Congenital cystic adenomatoid malformation (CCAM) is a rare pulmonary anomaly. It is a hamartomatous lesion characterized by a cessation of normal bronchiolar maturation, resulting in overgrowth of the terminal bronchioles. There is no preference for sex or location, and usually the lesion is confined to a single lobe. CCAMs have been classified into three subtypes according to the presence of and size of the cysts. Type I lesions have large cysts (2 to 10 cm in diameter), type II have smaller cysts (<1 cm in diameter), and type III is noncystic.1 There have been several reports of diminution in size of these lesions2,3 and complete regression.4,5 However, in those cases fetal hydrops was absent. In the presence of nonimmune hydrops, fetal prognosis is extremely poor without any intervention.6 There are only two case reports describing fetal survival without intervention when nonimmune hydrops is present.7,8 We present a case of survival of a fetus with CCAM and nonimmune hydrops diagnosed at 24 weeks' gestation. (J Perinatol 1998;18:308-10.).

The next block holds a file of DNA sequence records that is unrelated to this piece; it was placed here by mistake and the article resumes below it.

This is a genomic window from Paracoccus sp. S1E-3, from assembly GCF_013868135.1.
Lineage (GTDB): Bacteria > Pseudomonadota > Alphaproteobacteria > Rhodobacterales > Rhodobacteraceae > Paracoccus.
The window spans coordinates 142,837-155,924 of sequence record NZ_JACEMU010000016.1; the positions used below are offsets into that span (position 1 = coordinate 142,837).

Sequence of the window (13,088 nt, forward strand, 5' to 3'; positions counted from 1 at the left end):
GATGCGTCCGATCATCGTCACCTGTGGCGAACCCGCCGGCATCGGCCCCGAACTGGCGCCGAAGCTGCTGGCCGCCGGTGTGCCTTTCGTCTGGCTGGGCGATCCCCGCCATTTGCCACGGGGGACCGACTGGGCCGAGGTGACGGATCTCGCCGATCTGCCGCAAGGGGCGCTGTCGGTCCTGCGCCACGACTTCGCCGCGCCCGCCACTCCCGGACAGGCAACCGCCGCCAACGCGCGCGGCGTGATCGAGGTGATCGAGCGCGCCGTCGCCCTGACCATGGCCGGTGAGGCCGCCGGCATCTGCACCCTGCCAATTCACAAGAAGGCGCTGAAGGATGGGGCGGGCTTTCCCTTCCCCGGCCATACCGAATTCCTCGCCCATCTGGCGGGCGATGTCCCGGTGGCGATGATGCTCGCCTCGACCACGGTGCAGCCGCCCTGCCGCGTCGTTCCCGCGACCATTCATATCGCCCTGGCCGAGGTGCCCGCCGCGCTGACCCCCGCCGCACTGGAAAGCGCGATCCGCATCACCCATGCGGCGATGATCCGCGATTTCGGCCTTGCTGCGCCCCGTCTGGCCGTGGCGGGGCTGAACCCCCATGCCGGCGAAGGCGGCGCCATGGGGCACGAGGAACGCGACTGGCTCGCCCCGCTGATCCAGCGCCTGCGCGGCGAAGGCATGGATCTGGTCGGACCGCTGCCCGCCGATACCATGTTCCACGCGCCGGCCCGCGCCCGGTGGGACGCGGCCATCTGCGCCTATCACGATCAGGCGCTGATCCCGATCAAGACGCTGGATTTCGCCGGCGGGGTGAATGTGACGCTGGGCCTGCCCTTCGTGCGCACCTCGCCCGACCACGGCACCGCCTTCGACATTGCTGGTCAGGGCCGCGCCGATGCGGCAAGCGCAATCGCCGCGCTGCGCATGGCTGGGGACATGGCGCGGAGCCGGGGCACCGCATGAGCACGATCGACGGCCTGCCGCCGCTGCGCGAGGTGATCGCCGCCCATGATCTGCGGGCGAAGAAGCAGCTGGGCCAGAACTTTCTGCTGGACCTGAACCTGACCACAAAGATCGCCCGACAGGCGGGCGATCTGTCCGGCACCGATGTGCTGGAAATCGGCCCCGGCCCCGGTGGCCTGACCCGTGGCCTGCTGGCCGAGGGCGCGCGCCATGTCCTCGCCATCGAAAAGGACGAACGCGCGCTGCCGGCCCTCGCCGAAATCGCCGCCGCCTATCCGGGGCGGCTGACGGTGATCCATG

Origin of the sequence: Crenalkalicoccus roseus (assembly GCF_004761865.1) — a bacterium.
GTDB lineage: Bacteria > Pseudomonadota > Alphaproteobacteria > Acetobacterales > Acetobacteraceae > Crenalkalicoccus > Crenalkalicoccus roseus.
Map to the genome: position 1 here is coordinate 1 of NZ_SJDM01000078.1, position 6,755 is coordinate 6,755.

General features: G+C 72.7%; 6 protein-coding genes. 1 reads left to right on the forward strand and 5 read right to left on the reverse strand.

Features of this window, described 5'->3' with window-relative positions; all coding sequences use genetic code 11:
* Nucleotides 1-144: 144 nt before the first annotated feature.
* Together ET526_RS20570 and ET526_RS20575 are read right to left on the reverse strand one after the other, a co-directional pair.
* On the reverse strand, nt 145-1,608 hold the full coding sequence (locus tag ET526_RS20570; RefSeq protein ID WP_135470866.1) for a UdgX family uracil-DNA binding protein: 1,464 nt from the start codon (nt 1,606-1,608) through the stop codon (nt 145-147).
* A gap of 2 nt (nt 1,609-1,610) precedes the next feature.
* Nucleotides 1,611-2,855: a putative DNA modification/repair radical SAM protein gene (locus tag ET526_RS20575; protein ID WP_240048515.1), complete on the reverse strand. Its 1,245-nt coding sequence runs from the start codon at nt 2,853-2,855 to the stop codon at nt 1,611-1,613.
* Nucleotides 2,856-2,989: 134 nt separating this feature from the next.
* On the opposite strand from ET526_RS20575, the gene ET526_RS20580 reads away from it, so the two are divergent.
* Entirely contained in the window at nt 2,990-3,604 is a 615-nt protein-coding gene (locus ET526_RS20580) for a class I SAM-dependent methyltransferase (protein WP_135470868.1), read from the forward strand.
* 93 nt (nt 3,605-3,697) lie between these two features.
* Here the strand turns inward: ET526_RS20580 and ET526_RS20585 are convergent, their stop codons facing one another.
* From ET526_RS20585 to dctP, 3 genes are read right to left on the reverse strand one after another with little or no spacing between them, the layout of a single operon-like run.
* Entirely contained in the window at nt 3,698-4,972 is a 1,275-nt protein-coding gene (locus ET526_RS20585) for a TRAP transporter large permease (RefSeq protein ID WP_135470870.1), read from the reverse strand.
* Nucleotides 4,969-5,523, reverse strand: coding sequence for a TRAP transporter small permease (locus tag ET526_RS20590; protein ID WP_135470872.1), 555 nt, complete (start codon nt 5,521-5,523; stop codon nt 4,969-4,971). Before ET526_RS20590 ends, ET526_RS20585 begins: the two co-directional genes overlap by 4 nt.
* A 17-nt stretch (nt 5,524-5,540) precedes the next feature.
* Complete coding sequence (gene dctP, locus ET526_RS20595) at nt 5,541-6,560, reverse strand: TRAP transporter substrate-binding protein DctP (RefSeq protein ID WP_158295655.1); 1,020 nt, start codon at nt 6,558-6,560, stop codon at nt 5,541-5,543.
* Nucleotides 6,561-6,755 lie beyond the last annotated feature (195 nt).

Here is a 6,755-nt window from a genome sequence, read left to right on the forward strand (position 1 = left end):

|Original language||English (US)|
|Number of pages||3|
|Journal||Journal of Perinatology|
|State||Published - Jul 1 1998|
ASJC Scopus subject areas
- Pediatrics, Perinatology, and Child Health
- Obstetrics and Gynecology